New York-based Spacious is now offering co-working space in five locations across San Francisco.
"We have a partnership with local restaurant owners who don't otherwise use their space before dinner service in the evenings during the week," said Preston Pesek, the firm's co-founder and CEO.
Because Spacious isn't a retailer, it's not subject to the city's rules governing chains that have more than 11 locations, said Gina Simi, a spokesperson with the Planning Department.
Pesek said the company is in talks with Planning about the potential need to obtain additional permits to operate in established restaurants, but "we don't foresee a problem there," he said. "It doesn't appear to violate the building code as we see it."
Because people commonly conduct business in eateries, "what we're doing is not dissimilar to what's already happening in a restaurant," said Pesek. "The fact that someone would open up a laptop at an otherwise empty restaurant table doesn't represent a use change in our opinion."
When Hoodline asked Planning about the issue, Simi said "the use of these restaurants as co-working or office space is not considered an accessory use" because the service Spacious provides is "independent of the operation of the restaurant."
If the company wanted to add a second principal use to a restaurant's premises, additional permits would be required, she said, but "depending on the zoning, it may either require a Conditional Use authorization, or not be permitted at all."
As of this writing, Spacious hasn't officially submitted any applications, said Simi.
In a statement posted on Spacious' blog, Pesek and co-founder Chris Smothers said their "goal is to provide a network of stylish, walkable workplaces that will help to reduce the pain of commuting across the city and the greater Bay Area."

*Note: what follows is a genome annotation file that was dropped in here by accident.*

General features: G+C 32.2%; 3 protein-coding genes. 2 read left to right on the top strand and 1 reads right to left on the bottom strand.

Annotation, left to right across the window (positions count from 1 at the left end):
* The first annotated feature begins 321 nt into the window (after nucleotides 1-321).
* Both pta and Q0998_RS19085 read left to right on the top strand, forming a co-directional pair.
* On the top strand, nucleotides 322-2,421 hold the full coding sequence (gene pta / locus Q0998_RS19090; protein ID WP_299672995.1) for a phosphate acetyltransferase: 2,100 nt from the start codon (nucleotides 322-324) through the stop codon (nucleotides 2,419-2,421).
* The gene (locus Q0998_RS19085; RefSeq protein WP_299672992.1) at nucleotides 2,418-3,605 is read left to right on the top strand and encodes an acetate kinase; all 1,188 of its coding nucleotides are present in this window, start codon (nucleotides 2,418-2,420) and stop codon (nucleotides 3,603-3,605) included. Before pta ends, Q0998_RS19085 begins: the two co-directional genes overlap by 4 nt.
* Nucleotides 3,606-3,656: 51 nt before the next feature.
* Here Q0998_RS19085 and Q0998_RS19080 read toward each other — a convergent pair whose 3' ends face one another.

For $95 per month, members can access any Spacious location, which includes free coffee and tea, guaranteed high speed wi-fi, power outlets, along with quiet spaces to take a phone call or meet. Starting in January, the company will offer annual and quarterly plans.
According to Pesek, renting a shared space through WeWork costs at least $300–$400 each month, which makes Spacious "a compelling value proposition."
Unlike a café, Spacious workspaces play music from "a work-friendly playist that's not intrusive or loud," said Pesek. "People find it an easy place to focus for long periods of time without being interrupted by either table service or too much noise."
Because so many customers spend time in New York and San Francisco, expanding here made sense, said Pesek. "The kinds of users that have adopted Spacious in New York are the kinds that travel from city to city frequently," he said.
The company plans to announce additional San Francisco locations early next year, with a goal of connecting "the entire Bay Area." For 2018, five more cities are on Spacious' expansion list, said Pesek.
Finn Town's Director of Operations Katrina Parlato told Hoodline that Spacious boosted foot traffic and "has definitely brought in many faces."
Press Club Co-Owner Andrew Chun said the partnership has the potential to bring in new customers while lowering his financial overhead. "You pay rent 24 hours a day, 7 days a week and you're only open for a small portion of that time," he said.
"We're hoping it generates some revenue and utilization without having to do something that doesn't make sense, like opening up a wine bar at 10am."